Discover 3.1 — Media Quick Wins: Cross Visit Participation
Over the coming weeks, the media industry experts in Adobe Consulting will share a series of analysis quick wins for media publishers, using Adobe Discover 3. For a limited time, Adobe SiteCatalyst 15 clients can inquire with their account team and ask to take part in a free trial of Adobe Discover. We’ve made it easier than ever to try Discover, and we’re showing some great Discover analysis opportunities specific to the retail industry. For more information and to request Discover trial access, contact your account manager or account executive.
Adobe Discover — Media Quick Win #2 Cross Visit Participation
I’m preparing to take my family on our third trip to Disneyland this year. I have 5 and 3 year-old daughters that can spend all day in the Bippity Boppity Boutique or on one of the many princess attractions. I’ll never forget the smile on my daughter’s face when Cinderella blew her a kiss during one of the many parades we attended. As I started writing this post, I began thinking about what an analyst at Disneyland would say my favorite ride was. If they were looking at ride consumption during my first visit this year, they would definitely say that my favorite ride was the Little Mermaid ride, which my daughter took me on over and over again. While I may or may not have had a thing for Ariel when I was 9, this is not my favorite ride now. If the analyst were to analyze all of my visits to the park they would find that I preferred the much manlier rides like Indiana Jones or Tower of Terror. In this post, I’m going to show how looking at visit level data doesn’t show the whole picture and why it is also important to look at visitor-level data as well.
In a previous week’s Discover post Matt wrote a great article discussing the merits of the metric known as “content velocity” and why one might want to use Discover for this type of analysis. I’d like to continue off the foundation that Matt built and discuss additional ways to think about content consumption.
While content velocity does a great job of showing what type of content drives consumption within in a visit, that’s only one part of the story. For media clients overall, content consumption is dependent upon page views within a visit, as well as visitor return frequency. Take for example the below scenario:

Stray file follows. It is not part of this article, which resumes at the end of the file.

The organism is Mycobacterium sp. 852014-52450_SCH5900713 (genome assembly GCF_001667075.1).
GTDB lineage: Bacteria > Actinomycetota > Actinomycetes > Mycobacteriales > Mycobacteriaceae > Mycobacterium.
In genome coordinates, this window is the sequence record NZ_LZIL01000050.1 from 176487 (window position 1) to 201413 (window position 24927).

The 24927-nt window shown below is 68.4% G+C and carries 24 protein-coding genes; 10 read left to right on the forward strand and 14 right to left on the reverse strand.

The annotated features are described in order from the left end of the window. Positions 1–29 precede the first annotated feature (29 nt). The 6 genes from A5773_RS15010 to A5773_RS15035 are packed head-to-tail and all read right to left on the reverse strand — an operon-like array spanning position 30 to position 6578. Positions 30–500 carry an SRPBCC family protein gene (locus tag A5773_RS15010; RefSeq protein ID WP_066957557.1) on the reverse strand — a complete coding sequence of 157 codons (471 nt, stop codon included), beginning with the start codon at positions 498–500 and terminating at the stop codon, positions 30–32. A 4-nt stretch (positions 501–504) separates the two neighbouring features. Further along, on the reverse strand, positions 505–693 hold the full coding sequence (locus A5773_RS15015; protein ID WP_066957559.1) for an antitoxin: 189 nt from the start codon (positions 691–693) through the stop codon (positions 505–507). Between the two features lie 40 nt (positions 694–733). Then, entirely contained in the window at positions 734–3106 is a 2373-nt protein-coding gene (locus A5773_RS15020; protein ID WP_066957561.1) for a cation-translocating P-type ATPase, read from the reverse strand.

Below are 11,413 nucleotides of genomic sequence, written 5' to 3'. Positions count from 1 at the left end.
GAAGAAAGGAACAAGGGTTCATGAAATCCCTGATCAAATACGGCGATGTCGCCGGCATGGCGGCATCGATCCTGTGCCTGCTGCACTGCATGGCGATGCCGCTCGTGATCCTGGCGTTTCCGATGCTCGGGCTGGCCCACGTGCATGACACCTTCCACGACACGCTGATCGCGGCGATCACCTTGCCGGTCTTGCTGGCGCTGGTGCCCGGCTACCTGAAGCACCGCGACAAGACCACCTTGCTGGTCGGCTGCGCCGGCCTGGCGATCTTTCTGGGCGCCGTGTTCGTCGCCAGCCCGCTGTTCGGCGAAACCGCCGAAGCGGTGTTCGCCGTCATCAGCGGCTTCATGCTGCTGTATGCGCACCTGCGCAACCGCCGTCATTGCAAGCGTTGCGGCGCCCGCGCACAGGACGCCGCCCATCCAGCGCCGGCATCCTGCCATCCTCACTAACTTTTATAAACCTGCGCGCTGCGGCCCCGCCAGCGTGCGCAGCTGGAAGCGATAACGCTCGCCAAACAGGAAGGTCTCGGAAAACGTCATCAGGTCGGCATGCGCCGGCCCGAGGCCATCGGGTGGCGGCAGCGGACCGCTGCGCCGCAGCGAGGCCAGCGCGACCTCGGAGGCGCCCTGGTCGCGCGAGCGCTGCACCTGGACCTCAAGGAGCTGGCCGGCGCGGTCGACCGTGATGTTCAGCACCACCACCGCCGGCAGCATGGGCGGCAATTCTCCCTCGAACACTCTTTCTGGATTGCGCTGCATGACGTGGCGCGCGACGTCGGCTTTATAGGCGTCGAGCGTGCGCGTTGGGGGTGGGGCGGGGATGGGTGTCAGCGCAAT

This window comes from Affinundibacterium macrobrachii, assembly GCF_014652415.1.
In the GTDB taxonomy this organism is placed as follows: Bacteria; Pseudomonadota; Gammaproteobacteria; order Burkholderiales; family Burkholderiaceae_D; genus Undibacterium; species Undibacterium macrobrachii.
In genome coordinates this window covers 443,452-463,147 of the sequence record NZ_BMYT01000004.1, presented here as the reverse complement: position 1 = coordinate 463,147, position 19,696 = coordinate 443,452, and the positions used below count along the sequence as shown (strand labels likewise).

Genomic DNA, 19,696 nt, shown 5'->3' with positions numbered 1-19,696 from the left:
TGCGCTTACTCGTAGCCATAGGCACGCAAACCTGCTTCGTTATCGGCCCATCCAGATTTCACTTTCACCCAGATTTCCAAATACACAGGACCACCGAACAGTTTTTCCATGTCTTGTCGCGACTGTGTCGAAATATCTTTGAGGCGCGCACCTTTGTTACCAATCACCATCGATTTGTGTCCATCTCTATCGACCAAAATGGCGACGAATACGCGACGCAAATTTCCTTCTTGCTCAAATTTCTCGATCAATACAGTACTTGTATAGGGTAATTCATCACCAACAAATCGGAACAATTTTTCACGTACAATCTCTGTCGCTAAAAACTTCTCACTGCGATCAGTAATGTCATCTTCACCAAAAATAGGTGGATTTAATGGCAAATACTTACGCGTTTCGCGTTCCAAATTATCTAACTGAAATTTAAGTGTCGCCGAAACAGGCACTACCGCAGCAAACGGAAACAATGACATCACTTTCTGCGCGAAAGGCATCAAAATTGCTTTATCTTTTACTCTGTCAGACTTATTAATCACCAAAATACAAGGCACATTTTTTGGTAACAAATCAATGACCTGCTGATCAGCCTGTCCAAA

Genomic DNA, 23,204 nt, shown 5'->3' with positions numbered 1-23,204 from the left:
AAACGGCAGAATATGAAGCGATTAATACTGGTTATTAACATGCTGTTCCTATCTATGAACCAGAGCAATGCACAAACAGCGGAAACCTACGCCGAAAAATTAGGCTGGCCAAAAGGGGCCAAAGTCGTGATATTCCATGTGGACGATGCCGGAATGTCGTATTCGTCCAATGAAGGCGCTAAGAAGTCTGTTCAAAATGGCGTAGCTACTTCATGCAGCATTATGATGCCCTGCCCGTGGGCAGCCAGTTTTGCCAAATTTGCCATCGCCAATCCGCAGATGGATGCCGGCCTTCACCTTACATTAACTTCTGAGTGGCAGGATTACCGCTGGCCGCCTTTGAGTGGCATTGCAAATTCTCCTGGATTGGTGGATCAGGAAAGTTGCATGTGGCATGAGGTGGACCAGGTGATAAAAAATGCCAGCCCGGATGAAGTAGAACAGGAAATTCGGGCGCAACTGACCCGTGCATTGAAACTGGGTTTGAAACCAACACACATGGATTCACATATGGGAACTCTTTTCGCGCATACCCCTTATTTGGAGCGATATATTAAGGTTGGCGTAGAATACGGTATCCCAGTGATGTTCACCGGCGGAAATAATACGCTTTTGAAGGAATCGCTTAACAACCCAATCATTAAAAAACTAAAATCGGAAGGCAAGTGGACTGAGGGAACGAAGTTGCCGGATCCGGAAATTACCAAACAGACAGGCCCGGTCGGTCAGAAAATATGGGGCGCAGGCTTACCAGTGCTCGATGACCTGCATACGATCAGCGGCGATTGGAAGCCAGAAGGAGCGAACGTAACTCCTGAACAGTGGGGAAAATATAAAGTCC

In the above table, we can see that visits that include a Slide Show view go on to drive 10.4 additional page views. This is 85% more content than the average visit. The Slide Show content type wins hands-down. This means we should run a test using Test&Target to promote the slide show and drive visitors there, right? Well, let’s take a look at the average number of return visits during the week following the content view.
While slide show visitors tend to view more during a visit, they don’t return to the site as often. Their low return frequency resulted in an average of 15.6 page views during the week. While video content consumers view half the content in any given visit, they come back almost 3 times as often resulting in an average of 22.36 page views during the week. Now with this additional information, we may want to run a different Test&Target campaign promoting video content.
Don’t get me wrong, visit level content velocity is a great metric; however, with the newest version of Discover we now have an additional metric we can use to view alongside the traditional Content Velocity metric. May I introduce Cross Visit Content Velocity?
With the release of Discover 3.0, we now have cross visit participation metrics. You can find these under Conversion (Visitor Participation) metrics group in the Left Navigation Tool Panel metrics dropdown.
If the content velocity metric is calculated as [Page View Participation/Visits] then cross visit content velocity is simply [Page View (Visitor Participation)/Visits]
In the below report, you can see how this additional view of visitor level consumption may change the actions taken from your analysis. If you were to optimize solely on the results from content velocity, you might promote search over other options. However, looking at cross visit content velocity you can see that individuals viewing the forum or the “news:archive” see less during the visit but come back much more frequently and ultimately consume more content.
I hope this gives you another arrow in your analytical quiver that can be used to maximize your success. Next time, I’ll discuss how we can use segments in calculated metrics as a powerful analytical tool in Discover. Don’t forget to check back for that little gem.